Equation 4:

P(x, y, t) = ∬I(x – u, y – v, t)G(u, v)dudv

            Equation 5:

L(x, y, t) = ∫P(x, y, t – u)H1(u)du + ∫L(x, y, t – u)H2(u)du

Moreover, the final layer proposed in H. Wang et al.’s (2020) AVDM is the angular velocity decoding layer, which contains multiple parallel detectors corresponding to all the visual columns in a honeybee’s ommatidia. Due to the various spatial positions of the detectors, the information yielded by these detectors differs from one another (Fu et al., 2020); therefore, the simulated model must use the diverse data received to accurately derive the angular velocity ⍵. This decoding process can be explained using an approximation method, which computes the ratio of the temporal frequency R(⍵, ƛ, t) (found using many additional equations) to the spatial frequency ƛ(t) (Equation 6) (H. Wang et al., 2020). In this complex equation, ‘a’ is a scale parameter, Ĉ(t) is the image contrast, and the parameter ‘b’ is used to tune the spatial independence. Thus, through the various formulas used to decode the angular velocity in AVDM, engineers can create functional MAVs with similar flight control to the honeybee.

            Equation 6:

Automatic Terrain Following & Tunnel Centering

While estimating the angular velocity is essential to control a MAV’s flight, more control systems must be implemented to enable the MAV to adapt to environmental changes. Studies suggest that the honeybee adjusts its flight altitude to regulate the ventral angular velocity perceived by both its eyes to navigate safely through tunnels and tight areas (Srinivasan et al., 1996). Using this concept, developers can regulate the angular velocity to a constant value and program the MAV to alter its flight altitude depending on whether the angular velocity has increased or decreased compared to its regulated value (Figure 5) (Ruffier & Franceschini, 2015). Therefore, the AVDM can estimate the angular velocities at different spatial positions and times during the MAV’s flight, and the angular velocity regulation system can adjust the MAV’s vertical lift according to the difference between the preset angular velocity and the consecutive estimated values using artificial neural networks. This overall procedure allows the MAV to automatically follow terrain and center itself in tight areas, such as tunnels, by continuously estimating the angular velocity during its flight.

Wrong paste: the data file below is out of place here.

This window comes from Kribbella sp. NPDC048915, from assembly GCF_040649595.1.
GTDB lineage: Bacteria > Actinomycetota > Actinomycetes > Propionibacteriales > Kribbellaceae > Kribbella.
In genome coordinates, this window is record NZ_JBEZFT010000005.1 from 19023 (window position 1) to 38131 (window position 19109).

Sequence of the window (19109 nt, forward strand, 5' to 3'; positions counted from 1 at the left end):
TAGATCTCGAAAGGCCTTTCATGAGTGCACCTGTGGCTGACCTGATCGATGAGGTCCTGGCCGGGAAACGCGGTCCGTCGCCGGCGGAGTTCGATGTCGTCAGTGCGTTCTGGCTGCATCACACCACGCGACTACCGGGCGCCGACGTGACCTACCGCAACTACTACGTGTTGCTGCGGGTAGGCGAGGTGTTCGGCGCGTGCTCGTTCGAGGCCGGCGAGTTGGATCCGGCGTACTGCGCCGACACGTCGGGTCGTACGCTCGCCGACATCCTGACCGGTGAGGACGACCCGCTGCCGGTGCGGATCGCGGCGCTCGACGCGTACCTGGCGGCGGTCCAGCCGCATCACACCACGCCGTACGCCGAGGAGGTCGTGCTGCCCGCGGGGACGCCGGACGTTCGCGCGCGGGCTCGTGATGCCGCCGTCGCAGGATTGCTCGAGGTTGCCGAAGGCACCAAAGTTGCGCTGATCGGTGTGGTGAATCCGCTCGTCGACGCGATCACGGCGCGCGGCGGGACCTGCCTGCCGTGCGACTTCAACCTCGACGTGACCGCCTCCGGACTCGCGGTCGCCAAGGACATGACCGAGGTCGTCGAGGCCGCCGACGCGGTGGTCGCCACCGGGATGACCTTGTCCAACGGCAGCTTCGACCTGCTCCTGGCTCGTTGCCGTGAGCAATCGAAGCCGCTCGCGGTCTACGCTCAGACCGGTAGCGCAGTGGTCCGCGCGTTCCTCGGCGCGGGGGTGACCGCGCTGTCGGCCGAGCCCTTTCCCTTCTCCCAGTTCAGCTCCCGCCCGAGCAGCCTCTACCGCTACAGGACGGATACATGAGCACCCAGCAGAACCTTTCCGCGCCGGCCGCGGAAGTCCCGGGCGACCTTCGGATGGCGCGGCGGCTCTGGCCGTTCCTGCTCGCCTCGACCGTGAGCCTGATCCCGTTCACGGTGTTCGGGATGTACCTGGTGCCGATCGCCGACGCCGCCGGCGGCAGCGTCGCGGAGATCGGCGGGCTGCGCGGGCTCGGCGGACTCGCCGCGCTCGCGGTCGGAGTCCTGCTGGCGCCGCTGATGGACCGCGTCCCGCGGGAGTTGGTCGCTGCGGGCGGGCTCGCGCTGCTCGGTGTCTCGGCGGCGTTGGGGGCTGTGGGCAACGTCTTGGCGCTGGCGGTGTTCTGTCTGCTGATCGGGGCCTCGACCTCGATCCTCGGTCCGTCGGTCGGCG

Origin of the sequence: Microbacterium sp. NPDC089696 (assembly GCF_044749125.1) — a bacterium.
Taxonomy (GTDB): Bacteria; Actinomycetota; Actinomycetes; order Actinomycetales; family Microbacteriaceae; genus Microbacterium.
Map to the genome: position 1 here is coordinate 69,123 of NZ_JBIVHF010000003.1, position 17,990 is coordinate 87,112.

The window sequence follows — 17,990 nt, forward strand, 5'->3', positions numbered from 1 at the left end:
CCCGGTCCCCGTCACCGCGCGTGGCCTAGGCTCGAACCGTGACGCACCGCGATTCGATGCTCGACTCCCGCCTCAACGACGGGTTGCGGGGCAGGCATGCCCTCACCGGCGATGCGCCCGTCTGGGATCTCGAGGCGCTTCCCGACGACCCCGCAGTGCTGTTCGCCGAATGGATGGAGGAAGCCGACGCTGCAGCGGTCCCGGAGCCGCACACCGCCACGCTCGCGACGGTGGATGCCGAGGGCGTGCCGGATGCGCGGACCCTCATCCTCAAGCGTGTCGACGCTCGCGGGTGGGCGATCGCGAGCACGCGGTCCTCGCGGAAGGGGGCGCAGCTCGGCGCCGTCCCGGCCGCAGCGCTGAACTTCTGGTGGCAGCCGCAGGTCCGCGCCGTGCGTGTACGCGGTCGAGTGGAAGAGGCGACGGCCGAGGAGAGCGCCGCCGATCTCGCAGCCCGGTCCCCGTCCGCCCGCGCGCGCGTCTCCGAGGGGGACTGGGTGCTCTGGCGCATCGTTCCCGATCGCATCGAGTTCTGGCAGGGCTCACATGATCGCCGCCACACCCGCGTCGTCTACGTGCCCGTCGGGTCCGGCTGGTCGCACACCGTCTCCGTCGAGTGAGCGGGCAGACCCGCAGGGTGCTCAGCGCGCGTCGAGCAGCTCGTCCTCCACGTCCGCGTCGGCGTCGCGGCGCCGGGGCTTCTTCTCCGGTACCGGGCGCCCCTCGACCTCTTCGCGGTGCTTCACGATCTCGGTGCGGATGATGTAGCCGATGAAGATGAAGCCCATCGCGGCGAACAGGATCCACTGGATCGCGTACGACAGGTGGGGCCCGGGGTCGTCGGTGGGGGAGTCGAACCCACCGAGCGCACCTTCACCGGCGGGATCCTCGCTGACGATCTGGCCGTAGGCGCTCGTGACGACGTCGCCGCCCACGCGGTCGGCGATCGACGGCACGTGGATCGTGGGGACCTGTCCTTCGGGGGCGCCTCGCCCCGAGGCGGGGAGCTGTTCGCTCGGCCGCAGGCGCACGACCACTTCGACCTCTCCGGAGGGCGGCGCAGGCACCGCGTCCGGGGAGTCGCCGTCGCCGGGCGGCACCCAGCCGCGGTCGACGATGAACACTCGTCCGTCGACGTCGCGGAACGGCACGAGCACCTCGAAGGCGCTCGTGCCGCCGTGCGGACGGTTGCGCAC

Fig. 5 The AVDM-based closed loop control scheme for tunnel centering. The horizontal position controller is triggered by the difference between angular velocities estimated by left and right eyes (H. Wang et al., 2020).

Artificial Neural Networks for Taste Reception 

Taste Reception

To this day, there is still debate and gaps in our knowledge on how exactly the gustatory neural circuits are organized to process the information about taste. The process begins when a taste stimulus comes in contact with a taste cell present in the taste buds (Varkevisser et al., 2001). The binding of chemical stimuli triggers many mechanisms for depolarization and the propagation of action potentials toward the gustatory afferent neurons. Usually, taste cells can be activated by more than one taste quality; where the basic tastes are considered to be: salty, sour, bitter, sweet and umami. However, it has been observed that different taste cells respond best to different stimuli – e.g. “sweet best” would respond the most to sweet stimuli – but that is not to say that they do not respond to all of them (Nagai, 2000). Gustatory neural coding is hypothesised to be the product of, one or both, of the following models: labeled-line (LL) and across-neuron/fiber pattern (ANP/AFP) (Verhagen & Scott, 2004).